• Mentors build unbreakable relationships with mentees ensuring talented BAME candidates select Barclays above competitors and guide candidates to their most suitable departments based on personality and aspirations
  • Improved size and variety of internships made available, with a focus on converting BAME candidates
  • Reviewing the selection process to eliminate barriers: no specific mention of UCAS criteria and degree qualification; Strengths-based Interviewing and Unconscious Bias Training introduced to Senior Leaders.

Capp has been a proud partner of Barclays since 2011 when we first implemented the Capp strengths-based telephone and face-to-face interview across early year recruitment in the Investment and Private Bank. Since Barclays implemented their diversity programme they have seen the following results:

  • Moved from the bottom of SEO and RARE’s League Tables to one of the leading BAME recruiters – with a 200% increase in intern offers accepted by SEO/RARE candidates within 2 years
  • The most challenging division, Investment Banking, has seen a 9 – 12% increase in BAME from total candidates for Spring/Summer programmes
  • A 36% increase in applications from black candidates and a 200% increase in offers accepted by black interns
  • Expanded apprenticeship talent pipeline for 2013 from 6 to 19
  • Initiated the 2.5 year Financial Apprenticeship with guaranteed roles for successful candidates, enlisting 12.

Barclays are not alone in finding that Capp’s strengths-based products and solutions improve the diversity of their recruits. In a recent evaluation completed by Capp for Nestlé, the results of the first year of introducing the Capp strengths-based methodology across their early careers recruitment process highlighted that more school leavers from socially diverse backgrounds applied and 50% were the first in their family to attend University. In 2012 the number of women recruited into graduate technical roles rose from 22% to 66%.

In our experience it is a combination of the following six steps that will help ensure a reduction in bias in the application process and secure diverse and socially mobile recruits:

  1. Develop a balance of strengths that are gender and diversity neutral
  2. Ensure that all adverts and candidate communication is attractive to diverse groups
  3. Design candidate screening tools that are free from adverse impact
  4. Create interviews that are validated and scripted ensuring greater assessor consistency and reduction in unconscious bias
  5. Train all assessors thoroughly in how to mark accurately and differentiate high, average and low performance. On average 84% of assessors believe the Capp interviews and exercises are easier to score than competency interviews and exercises
  6. Evaluate continually and always be prepared to learn from every cohort and potential outlier.

We would love to know your thoughts on how you are improving the diversity or social mobility of your recruitment process, please join the conversation and connect with us on Twitter #RecruitingDiverseTalent @NickyGarcea @CappMarketing or to find out how Capp can help you improve ‘recruiting diverse talent’ across your organisation contact me directly on nicky.garcea@capp.co or uk.linkedin.com/in/nickygarcea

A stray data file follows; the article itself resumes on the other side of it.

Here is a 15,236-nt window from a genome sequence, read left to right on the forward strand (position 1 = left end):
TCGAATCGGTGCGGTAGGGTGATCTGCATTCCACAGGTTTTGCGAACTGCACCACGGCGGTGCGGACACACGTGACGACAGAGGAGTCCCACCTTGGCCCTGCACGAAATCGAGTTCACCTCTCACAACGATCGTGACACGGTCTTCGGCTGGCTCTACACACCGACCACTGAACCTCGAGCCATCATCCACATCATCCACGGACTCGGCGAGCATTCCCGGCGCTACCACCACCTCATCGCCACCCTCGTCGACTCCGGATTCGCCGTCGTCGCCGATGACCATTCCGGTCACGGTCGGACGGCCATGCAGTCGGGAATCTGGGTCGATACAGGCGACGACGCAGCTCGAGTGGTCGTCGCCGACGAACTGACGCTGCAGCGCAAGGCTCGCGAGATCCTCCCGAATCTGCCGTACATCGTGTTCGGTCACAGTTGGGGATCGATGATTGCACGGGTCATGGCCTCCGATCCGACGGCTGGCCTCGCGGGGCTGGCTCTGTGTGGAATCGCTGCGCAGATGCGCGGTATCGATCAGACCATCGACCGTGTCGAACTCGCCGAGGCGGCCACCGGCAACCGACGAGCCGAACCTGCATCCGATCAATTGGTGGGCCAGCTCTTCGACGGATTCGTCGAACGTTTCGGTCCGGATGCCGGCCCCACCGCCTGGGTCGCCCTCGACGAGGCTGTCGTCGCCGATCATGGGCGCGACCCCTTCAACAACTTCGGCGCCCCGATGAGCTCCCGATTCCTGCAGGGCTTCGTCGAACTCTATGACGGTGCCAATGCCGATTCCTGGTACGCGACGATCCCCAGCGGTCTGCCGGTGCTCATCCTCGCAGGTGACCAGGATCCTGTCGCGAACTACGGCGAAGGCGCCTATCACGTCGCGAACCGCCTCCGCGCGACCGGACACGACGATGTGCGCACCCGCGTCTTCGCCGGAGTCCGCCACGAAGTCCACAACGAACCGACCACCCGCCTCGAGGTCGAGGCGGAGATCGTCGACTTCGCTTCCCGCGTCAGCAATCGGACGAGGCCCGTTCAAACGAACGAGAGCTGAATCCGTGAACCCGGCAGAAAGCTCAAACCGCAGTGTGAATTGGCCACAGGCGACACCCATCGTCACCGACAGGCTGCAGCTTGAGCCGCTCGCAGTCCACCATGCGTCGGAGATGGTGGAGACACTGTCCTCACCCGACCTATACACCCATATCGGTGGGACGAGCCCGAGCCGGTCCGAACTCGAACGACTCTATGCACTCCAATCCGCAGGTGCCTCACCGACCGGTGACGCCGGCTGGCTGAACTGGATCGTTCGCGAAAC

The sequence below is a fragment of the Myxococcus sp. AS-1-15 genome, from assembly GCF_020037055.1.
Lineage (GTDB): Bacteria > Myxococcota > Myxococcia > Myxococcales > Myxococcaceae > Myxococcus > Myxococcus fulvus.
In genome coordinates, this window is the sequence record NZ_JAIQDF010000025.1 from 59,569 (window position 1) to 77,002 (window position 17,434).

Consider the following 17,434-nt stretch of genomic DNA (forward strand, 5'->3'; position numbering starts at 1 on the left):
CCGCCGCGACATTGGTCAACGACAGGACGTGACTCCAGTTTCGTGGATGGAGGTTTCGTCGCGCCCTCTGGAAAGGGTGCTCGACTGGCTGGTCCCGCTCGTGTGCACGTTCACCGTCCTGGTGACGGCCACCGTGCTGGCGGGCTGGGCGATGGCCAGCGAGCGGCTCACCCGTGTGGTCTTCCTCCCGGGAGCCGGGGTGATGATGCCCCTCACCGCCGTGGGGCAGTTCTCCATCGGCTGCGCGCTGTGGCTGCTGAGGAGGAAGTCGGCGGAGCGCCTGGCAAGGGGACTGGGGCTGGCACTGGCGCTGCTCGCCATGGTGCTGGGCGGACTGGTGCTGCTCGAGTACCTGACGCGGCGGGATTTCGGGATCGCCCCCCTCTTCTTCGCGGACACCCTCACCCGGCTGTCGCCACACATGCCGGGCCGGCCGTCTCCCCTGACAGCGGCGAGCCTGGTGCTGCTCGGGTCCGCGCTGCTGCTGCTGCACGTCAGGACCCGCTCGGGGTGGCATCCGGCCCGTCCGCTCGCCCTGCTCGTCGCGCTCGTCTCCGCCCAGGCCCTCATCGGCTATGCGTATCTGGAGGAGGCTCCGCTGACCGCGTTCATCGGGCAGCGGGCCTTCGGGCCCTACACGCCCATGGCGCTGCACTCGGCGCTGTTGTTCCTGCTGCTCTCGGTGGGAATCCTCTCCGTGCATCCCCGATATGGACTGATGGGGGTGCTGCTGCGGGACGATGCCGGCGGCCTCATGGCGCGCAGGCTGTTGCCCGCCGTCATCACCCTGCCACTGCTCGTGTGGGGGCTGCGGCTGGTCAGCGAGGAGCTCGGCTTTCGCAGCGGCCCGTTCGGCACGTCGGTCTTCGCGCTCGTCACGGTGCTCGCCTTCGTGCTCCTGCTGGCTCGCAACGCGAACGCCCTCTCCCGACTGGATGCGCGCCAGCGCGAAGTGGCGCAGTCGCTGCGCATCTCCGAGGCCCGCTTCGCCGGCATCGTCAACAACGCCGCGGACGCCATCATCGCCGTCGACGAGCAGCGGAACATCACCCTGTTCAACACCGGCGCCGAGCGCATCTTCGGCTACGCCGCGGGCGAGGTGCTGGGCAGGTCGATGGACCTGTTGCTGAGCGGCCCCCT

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Developing your Centred, Compassion and Optimism strengths this Diwali

Posted by: Gurpal Minhas, Consulting Psychologist, Capp

 

 

This weekend (2nd/3rd November), many Hindu, Sikh and Jain followers will celebrate the festival of Diwali. Known as the Festival of Light millions of people around the globe will congregate and celebrate the triumph of good over evil.

 

For each religion, the meaning of Diwali manifests in different ways.

 

For Hindus, it’s for the return of Lord Rama and Sita after 14 years of exile into the forest. For Sikhs, it’s for the release of Guru Hargobind Dev Ji and 52 Kings incarcerated in India and for Jains, it’s for the attainment of peace.

 

Typically, lamps and small divas are left on all day and night as a symbol of auspiciousness and to ward away any negativity. Many will visit holy shrines and temples, sweet foods will be shared and fireworks will be lit to celebrate this joyous occasion.

 

So what has Diwali taught us about the development of our strengths? The great individuals that I’ve mentioned above displayed great compassion, optimism and an ability to be centred.

 

Lord Ram and Sita displayed great composure and self-assurance after being sent to the forest for 14 years; they were led back home by the candles that villagers lit for them outside their homes. They showed a great belief in truth and righteousness. Guru Hargobind felt that he could not leave the jail without the remaining 52 kings leaving with him. He displayed great optimism maintaining a positive outlook and attitude when the situation was unprecedented.

 

So as you witness and hear the fireworks this weekend, think back to the compassion that Guru Hargobind displayed- he showed a great ability to care for others. Likewise, consider Lord Ram and Sita’s ability to remain centred allowing them to stay focused and adhere to righteousness throughout the challenges they faced in the forest, holding on to faith and remaining optimistic that one day they would return.

 

If you have the strengths of Centred, Compassion and Optimism, how can you best develop and grow them?

  • Think about the occasions when you’ve felt most anchored and calm- when does this occur and what does your sense of self-assurance mean to you?
  • When you offer support, how does this work for your friends/family/colleagues? Typically, you help others feel really good about themselves too!
  • Have you noticed the impact that your optimism has on the people around you?
  • What strengths represent your ‘truth’, values and purpose? How are you using these in daily life?
  • What does ‘good’ mean to you? How does this translate into the decisions that you make for yourself, your team and your organisation?